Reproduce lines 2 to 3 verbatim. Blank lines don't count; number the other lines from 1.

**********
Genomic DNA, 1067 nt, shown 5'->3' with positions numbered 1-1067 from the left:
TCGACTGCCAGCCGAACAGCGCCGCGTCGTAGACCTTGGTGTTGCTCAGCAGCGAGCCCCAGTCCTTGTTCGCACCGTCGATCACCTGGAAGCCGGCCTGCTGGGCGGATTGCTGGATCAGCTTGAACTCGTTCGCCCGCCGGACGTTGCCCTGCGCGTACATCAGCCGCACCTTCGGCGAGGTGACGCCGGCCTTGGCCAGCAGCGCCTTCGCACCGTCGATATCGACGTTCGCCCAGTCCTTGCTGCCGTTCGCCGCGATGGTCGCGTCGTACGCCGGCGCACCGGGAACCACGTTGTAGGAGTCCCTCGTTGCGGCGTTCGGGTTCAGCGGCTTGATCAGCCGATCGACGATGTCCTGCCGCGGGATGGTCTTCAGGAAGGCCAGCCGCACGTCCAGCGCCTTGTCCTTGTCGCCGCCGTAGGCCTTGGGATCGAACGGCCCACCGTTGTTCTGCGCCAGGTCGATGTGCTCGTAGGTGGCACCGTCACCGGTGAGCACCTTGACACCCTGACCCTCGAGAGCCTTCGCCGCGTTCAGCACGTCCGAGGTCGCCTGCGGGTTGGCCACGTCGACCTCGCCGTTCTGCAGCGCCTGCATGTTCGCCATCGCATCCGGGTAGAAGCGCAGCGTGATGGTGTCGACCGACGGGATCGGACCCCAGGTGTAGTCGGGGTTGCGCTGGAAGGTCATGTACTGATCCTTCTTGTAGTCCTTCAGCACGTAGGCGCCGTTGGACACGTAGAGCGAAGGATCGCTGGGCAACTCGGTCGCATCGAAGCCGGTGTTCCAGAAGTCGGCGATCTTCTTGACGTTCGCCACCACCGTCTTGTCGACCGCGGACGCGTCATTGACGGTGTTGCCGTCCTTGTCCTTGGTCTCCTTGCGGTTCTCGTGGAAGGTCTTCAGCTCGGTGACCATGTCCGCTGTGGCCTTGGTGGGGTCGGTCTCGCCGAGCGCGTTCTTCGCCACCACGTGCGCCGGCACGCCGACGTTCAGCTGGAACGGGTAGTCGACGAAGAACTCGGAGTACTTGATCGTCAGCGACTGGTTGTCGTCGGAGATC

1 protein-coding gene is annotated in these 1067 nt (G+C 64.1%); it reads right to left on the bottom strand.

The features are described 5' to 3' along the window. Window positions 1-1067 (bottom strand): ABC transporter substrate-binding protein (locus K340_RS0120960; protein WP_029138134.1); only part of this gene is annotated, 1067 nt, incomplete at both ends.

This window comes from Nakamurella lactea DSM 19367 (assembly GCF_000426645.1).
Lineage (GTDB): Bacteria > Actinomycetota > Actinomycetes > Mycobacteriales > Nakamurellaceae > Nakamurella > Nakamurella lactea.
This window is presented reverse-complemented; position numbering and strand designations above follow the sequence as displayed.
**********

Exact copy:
TCGACTGCCAGCCGAACAGCGCCGCGTCGTAGACCTTGGTGTTGCTCAGCAGCGAGCCCCAGTCCTTGTTCGCACCGTCGATCACCTGGAAGCCGGCCTGCTGGGCGGATTGCTGGATCAGCTTGAACTCGTTCGCCCGCCGGACGTTGCCCTGCGCGTACATCAGCCGCACCTTCGGCGAGGTGACGCCGGCCTTGGCCAGCAGCGCCTTCGCACCGTCGATATCGACGTTCGCCCAGTCCTTGCTGCCGTTCGCCGCGATGGTCGCGTCGTACGCCGGCGCACCGGGAACCACGTTGTAGGAGTCCCTCGTTGCGGCGTTCGGGTTCAGCGGCTTGATCAGCCGATCGACGATGTCCTGCCGCGGGATGGTCTTCAGGAAGGCCAGCCGCACGTCCAGCGCCTTGTCCTTGTCGCCGCCGTAGGCCTTGGGATCGAACGGCCCACCGTTGTTCTGCGCCAGGTCGATGTGCTCGTAGGTGGCACCGTCACCGGTGAGCACCTTGACACCCTGACCCTCGAGAGCCTTCGCCGCGTTCAGCACGTCCGAGGTCGCCTGCGGGTTGGCCACGTCGACCTCGCCGTTCTGCAGCGCCTGCATGTTCGCCATCGCATCCGGGTAGAAGCGCAGCGTGATGGTGTCGACCGACGGGATCGGACCCCAGGTGTAGTCGGGGTTGCGCTGGAAGGTCATGTACTGATCCTTCTTGTAGTCCTTCAGCACGTAGGCGCCGTTGGACACGTAGAGCGAAGGATCGCTGGGCAACTCGGTCGCATCGAAGCCGGTGTTCCAGAAGTCGGCGATCTTCTTGACGTTCGCCACCACCGTCTTGTCGACCGCGGACGCGTCATTGACGGTGTTGCCGTCCTTGTCCTTGGTCTCCTTGCGGTTCTCGTGGAAGGTCTTCAGCTCGGTGACCATGTCCGCTGTGGCCTTGGTGGGGTCGGTCTCGCCGAGCGCGTTCTTCGCCACCACGTGCGCCGGCACGCCGACGTTCAGCTGGAACGGGTAGTCGACGAAGAACTCGGAGTACTTGATCGTCAGCGACTGGTTGTCGTCGGAGATC

1 protein-coding gene is annotated in these 1067 nt (G+C 64.1%); it reads right to left on the bottom strand.